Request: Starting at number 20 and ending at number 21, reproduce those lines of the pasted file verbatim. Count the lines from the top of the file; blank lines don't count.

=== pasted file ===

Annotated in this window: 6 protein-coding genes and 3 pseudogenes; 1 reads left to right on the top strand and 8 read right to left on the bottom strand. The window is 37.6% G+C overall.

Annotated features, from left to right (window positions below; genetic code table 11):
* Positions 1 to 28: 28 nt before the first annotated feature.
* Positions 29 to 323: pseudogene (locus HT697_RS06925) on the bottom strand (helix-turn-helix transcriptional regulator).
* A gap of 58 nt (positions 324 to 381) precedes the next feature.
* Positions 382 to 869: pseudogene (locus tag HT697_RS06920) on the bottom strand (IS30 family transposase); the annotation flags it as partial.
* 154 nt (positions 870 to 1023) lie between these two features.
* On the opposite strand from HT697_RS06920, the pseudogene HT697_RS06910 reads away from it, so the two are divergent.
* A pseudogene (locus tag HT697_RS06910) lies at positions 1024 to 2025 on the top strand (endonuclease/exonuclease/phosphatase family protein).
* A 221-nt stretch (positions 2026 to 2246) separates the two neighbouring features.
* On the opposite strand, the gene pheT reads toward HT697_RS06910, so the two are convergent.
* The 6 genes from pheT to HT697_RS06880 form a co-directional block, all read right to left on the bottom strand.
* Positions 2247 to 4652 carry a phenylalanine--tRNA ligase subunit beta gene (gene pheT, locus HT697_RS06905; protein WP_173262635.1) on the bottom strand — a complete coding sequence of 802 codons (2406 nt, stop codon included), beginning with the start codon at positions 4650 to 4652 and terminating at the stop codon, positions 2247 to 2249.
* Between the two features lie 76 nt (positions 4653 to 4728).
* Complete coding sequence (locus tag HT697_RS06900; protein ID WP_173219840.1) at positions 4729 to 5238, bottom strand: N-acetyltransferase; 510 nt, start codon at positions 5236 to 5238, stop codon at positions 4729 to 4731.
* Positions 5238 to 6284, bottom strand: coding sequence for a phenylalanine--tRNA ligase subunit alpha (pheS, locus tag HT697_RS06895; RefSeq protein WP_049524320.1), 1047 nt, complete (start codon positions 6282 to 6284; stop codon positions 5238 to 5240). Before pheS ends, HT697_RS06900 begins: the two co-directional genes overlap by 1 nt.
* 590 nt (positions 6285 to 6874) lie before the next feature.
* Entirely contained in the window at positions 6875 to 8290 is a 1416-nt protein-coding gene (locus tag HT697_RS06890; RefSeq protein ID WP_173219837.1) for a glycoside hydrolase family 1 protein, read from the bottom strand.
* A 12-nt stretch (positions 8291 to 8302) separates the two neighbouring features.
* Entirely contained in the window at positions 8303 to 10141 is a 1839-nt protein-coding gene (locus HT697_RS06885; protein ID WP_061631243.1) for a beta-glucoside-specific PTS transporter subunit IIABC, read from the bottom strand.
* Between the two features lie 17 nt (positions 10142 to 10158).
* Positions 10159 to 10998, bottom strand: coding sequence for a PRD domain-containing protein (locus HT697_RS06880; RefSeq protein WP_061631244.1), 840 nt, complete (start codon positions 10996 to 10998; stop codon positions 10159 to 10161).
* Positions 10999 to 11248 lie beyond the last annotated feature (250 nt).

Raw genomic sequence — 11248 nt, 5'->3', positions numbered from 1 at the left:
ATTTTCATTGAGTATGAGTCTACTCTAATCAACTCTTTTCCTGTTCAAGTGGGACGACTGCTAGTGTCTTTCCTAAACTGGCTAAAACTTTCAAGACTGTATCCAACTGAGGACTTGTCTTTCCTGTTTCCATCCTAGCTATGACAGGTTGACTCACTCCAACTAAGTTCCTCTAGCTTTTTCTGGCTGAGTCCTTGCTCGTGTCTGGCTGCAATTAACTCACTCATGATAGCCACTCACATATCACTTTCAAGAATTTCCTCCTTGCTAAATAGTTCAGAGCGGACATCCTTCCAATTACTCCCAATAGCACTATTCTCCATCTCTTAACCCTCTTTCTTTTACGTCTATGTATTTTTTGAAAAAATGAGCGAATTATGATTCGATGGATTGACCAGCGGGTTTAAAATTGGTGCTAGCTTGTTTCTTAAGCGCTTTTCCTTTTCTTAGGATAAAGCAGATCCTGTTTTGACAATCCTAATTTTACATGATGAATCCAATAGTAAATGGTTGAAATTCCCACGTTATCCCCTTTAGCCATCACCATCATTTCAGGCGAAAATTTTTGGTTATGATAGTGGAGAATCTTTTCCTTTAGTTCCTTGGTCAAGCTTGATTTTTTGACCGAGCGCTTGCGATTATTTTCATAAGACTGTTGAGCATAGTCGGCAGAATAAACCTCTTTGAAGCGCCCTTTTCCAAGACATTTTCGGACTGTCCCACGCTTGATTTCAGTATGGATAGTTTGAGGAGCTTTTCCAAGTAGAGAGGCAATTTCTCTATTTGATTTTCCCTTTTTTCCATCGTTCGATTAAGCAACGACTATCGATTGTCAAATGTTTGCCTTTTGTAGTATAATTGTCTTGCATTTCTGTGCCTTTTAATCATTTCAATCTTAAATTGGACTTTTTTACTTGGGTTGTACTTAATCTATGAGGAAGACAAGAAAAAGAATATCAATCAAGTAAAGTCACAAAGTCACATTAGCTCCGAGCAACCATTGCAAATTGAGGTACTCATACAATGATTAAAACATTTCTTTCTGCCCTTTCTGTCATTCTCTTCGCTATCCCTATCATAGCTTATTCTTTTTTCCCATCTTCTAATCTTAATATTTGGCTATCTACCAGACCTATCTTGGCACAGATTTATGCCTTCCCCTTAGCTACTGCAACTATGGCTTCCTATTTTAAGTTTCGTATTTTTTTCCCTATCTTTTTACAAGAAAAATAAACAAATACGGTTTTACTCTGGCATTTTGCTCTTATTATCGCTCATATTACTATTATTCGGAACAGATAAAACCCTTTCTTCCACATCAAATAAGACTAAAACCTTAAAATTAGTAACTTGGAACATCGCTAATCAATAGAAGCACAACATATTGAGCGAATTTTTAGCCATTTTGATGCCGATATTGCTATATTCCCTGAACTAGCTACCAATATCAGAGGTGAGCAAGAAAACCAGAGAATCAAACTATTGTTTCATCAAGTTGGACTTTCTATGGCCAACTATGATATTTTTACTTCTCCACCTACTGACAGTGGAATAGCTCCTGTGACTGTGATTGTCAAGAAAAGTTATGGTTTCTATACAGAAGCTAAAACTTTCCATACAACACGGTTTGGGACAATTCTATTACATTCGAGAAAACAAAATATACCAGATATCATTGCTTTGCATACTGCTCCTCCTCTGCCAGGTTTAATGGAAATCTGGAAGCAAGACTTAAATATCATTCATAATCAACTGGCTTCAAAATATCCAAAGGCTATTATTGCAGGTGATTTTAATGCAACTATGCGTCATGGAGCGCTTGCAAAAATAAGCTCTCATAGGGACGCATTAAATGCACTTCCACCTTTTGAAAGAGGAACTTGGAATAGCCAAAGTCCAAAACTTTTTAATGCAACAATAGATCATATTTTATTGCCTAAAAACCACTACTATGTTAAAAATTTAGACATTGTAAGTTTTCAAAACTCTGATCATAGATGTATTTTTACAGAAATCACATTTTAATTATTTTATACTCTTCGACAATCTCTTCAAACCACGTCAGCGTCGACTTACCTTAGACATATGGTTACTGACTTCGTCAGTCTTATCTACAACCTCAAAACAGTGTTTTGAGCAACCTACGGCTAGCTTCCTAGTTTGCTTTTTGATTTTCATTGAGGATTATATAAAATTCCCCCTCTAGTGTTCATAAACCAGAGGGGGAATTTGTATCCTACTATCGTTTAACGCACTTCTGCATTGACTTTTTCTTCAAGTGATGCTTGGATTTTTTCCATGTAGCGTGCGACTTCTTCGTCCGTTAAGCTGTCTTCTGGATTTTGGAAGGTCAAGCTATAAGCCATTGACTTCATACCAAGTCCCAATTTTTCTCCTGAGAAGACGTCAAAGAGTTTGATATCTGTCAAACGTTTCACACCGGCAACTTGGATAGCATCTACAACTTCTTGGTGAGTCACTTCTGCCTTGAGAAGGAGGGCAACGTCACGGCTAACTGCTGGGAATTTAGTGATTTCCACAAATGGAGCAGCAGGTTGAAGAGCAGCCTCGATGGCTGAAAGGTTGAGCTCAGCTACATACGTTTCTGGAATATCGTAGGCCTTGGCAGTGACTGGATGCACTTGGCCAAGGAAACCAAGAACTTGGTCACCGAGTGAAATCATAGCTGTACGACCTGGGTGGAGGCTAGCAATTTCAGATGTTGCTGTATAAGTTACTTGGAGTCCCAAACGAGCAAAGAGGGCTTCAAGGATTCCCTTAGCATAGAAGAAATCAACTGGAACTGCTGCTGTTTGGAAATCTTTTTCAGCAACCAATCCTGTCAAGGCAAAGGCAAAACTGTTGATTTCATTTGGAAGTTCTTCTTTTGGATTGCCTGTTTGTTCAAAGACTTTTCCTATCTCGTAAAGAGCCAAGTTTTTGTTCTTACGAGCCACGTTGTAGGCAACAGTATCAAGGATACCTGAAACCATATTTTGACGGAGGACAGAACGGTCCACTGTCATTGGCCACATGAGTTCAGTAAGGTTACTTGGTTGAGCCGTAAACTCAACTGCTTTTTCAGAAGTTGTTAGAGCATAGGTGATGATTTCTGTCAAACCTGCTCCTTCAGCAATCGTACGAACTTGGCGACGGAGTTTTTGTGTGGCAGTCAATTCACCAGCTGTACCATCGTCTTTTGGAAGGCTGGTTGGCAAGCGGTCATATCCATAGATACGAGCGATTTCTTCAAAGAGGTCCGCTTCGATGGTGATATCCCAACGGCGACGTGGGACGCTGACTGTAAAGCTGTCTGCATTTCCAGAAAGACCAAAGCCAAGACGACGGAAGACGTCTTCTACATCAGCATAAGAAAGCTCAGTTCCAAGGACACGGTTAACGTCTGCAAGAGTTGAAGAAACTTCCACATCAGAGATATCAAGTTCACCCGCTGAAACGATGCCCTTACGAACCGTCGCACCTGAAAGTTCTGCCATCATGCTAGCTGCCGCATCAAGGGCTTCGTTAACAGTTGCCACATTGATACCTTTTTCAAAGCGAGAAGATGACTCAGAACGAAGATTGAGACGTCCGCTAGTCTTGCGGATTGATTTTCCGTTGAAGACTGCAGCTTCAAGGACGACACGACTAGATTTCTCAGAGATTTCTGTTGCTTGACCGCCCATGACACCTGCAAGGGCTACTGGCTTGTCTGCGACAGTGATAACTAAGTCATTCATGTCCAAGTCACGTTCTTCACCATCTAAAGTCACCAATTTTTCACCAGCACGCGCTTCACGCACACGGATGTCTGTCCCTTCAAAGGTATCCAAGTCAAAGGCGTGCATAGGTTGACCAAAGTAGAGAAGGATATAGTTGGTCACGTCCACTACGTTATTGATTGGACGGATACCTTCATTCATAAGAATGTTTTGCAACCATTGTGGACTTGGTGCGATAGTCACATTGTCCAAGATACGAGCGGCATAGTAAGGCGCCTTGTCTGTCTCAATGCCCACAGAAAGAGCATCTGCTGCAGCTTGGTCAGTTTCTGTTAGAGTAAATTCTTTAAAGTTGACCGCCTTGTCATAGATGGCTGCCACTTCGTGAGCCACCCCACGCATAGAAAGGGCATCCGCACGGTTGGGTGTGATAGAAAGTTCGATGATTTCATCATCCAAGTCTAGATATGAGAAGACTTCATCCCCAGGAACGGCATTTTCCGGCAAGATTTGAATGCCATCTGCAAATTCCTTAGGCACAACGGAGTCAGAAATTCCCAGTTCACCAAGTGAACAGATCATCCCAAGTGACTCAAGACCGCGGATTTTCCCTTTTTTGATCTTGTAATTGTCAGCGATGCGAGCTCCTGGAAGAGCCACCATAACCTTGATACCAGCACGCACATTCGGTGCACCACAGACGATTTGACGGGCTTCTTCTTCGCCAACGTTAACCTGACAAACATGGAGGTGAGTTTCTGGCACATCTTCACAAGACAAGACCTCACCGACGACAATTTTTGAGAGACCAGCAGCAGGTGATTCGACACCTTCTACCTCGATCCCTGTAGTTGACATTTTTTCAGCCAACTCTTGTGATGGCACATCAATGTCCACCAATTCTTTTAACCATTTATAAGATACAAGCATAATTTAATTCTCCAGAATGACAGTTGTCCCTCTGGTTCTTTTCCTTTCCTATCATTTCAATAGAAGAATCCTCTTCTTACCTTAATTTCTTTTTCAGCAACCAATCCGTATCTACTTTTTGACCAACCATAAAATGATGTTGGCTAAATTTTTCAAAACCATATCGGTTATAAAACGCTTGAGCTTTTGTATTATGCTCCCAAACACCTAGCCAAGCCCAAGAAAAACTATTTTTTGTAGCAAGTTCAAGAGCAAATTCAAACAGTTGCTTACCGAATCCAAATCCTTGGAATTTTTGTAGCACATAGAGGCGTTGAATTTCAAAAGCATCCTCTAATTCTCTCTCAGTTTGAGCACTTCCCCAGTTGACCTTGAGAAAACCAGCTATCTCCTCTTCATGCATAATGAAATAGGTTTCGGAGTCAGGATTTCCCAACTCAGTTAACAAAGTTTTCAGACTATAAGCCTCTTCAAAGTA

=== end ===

* Entirely contained in the window at positions 8303 to 10141 is a 1839-nt protein-coding gene (locus HT697_RS06885; protein ID WP_061631243.1) for a beta-glucoside-specific PTS transporter subunit IIABC, read from the bottom strand.
* Between the two features lie 17 nt (positions 10142 to 10158).